“Let nothing move you . . . . be on your guard . . . .” Spiritual lethargy sets in the moment we let down our guard and are swayed by the motives or rationale of others (or our own) who are trying to persuade us to compromise when it comes to sin. Lying is a good example. People don’t think twice about lying nowadays if it will serve their own purpose. And very often, sexual immorality is up for grabs, too. And the divorce rate speaks volumes about the state of Christianity in our culture today. And what about the love of money and all the possessions (and people) it can buy? I Timothy 6: 7-10 has much to say about this, “For we brought nothing into the world, and we can take nothing out of it. But if we have food and clothing, we will be content with that. Those who want to get rich fall into temptation and a trap and into many foolish and harmful desires that plunge people into ruin and destruction. For the love of money is a root of all kinds of evil. Some people, eager for money, have wandered from the faith and pierced themselves with many griefs.”
The writer of Hebrews addresses the issue of spiritual lethargy in Heb. 5:11-14: “We have much to say about this, but it is hard to make it clear to you because you no longer try to understand. In fact, though by this time you ought to be teachers, you need someone to teach you the elementary truths of God’s word all over again. You need milk, not solid food! Anyone who lives on milk, being still an infant, is not acquainted with the teaching about righteousness. But solid food is for the mature, who by constant use have trained themselves to distinguish good from evil.” If we depend on what we get in a sermon on Sunday morning or a quickie five-minute devotion during the week to get us through the week (and this life) without ever taking time to really develop a personal relationship with Jesus Christ on an intimate and regular basis, we are in for serious spiritual lethargy and compromise in our lives. And if you are truly looking for a way out of spiritual lethargy, my suggestion is to start by reading all thirteen chapters in Hebrews–a chapter at a time.
We don’t need more sermons designed to make us feel better about ourselves. What we need is a big dose of reality, folks. And if sermons don’t challenge us in that direction (and sermons should only be a starting place leading us to spiritual maturity), we need to get into the Bible and start understanding what it has to say to us about life and living as a true disciple of Jesus Christ (and we should be doing that regularly anyway on top of listening to sermons). We cannot depend on others to do our homework. We didn’t get by with that in school or college and we can’t get by with it in life, either . . . not if we truly want to live lives pleasing to God instead of just pleasing ourselves.
Our struggle is not against flesh and blood, and we tend to forget that all the time. We react to people and their words or actions and forget about the spiritual forces behind those words and actions that are actively at work in our world. Ephesians 6:10-18 is clear about this warfare:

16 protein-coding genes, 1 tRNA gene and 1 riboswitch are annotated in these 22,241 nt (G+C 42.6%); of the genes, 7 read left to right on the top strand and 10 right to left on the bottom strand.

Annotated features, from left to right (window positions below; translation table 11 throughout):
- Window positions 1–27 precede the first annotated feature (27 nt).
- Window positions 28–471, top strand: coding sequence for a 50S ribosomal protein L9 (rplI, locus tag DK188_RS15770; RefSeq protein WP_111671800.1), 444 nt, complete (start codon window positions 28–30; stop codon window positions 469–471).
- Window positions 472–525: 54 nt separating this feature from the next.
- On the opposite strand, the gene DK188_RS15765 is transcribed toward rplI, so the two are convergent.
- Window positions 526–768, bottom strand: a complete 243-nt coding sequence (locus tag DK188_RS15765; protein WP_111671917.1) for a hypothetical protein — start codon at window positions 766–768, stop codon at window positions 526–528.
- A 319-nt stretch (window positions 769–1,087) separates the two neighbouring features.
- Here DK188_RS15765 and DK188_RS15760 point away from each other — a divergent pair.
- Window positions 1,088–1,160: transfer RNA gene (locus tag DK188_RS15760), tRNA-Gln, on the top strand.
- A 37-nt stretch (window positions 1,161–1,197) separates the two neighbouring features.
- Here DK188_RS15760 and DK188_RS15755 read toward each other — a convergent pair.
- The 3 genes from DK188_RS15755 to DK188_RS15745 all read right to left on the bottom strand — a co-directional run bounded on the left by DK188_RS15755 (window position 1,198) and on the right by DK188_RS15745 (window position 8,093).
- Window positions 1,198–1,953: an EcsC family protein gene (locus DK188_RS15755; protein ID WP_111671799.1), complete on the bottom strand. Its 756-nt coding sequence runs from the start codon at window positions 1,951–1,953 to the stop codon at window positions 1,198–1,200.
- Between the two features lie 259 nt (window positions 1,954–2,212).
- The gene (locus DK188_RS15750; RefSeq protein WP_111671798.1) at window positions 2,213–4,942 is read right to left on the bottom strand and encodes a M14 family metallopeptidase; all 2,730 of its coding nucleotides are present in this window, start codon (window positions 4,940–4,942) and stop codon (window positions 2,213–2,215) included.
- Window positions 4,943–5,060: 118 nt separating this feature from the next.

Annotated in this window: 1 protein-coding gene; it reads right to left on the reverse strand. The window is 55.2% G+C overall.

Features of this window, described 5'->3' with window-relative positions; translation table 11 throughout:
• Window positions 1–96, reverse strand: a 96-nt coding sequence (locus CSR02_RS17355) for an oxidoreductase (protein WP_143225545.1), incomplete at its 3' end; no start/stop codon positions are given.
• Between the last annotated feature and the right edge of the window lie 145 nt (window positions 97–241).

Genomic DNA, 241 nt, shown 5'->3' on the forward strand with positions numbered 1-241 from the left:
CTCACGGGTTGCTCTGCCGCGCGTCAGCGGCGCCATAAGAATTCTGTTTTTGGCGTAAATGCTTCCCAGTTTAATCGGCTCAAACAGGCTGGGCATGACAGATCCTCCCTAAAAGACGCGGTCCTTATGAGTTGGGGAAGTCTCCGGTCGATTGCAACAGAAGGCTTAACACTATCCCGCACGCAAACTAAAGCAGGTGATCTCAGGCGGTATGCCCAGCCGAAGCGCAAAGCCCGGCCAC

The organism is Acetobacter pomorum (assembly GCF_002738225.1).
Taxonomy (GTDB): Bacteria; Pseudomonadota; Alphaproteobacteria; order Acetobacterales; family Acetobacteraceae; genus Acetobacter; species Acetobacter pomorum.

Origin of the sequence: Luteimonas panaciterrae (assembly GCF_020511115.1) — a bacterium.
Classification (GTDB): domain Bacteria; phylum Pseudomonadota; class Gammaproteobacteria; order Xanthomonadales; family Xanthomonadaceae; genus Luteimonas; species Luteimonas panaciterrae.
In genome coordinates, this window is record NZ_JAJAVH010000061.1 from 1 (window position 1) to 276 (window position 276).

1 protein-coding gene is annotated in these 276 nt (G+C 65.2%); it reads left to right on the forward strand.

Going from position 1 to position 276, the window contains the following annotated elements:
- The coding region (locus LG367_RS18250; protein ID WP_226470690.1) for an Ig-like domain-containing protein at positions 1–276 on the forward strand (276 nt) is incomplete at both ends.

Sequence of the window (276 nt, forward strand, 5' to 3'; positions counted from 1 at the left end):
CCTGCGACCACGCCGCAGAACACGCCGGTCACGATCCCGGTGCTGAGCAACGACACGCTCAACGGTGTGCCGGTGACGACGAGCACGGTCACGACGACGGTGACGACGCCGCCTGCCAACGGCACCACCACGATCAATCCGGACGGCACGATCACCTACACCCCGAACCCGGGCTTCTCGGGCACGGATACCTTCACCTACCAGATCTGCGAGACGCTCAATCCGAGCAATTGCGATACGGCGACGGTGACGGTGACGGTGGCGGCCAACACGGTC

“Finally, be strong in the Lord and in his mighty power. Put on the full armor of God, so that you can take your stand against the devil’s schemes. For our struggle is not against flesh and blood, but against the rulers, against the authorities, against the powers of this dark world and against the spiritual forces of evil in the heavenly realms. Therefore put on the full armor of God, so that when the day of evil comes, you may be able to stand your ground, and after you have done everything, to stand. Stand firm then, with the belt of truth buckled around your waist, with the breastplate of righteousness in place, and with your feet fitted with the readiness that comes from the gospel of peace. In addition to all this, take up the shield of faith, with which you can extinguish all the flaming arrows of the evil one. Take the helmet of salvation and the sword of the Spirit, which is the word of God. And pray in the Spirit on all occasions with all kinds of prayers and requests. With this in mind, be alert and always keep on praying for all the Lord’s people.”
There is that admonishment again to “Stand firm then . . .” (v. 14). Our weapons are “truth,” “righteousness,” “the gospel of peace,” “the shield of faith,” “the helmet of salvation,” “the sword of the Spirit” (the Bible), and “prayer.” Read through those verses again. That is the armor that God provides for us to wear.
Don’t let the lure of this world and a case of “situation ethics” throw you off track from running the race and running it well. And don’t let the love of money and all it can buy persuade you to turn away, either, “for we brought nothing into the world, and we can take nothing out of it” (I Tim. 6:7).
I Corinthians 10 gives those of us living today warnings from Israel’s history so that we don’t repeat the same mistakes they made. You can read them by clicking on this link. The last three verses, I Cor. 10:10-13, state the following:
“So, if you think you are standing firm, be careful that you don’t fall! No temptation has overtaken you except what is common to mankind. And God is faithful; he will not let you be tempted beyond what you can bear. But when you are tempted, he will also provide a way out so that you can endure it.”
As the Apostle Paul stated at the end of his life, “I have fought the good fight, I have finished the race, I have kept the faith. Now there is in store for me the crown of righteousness, which the Lord, the righteous Judge, will award to me on that day—and not only to me, but also to all who have longed for his appearing” (2 Tim. 4:7-8).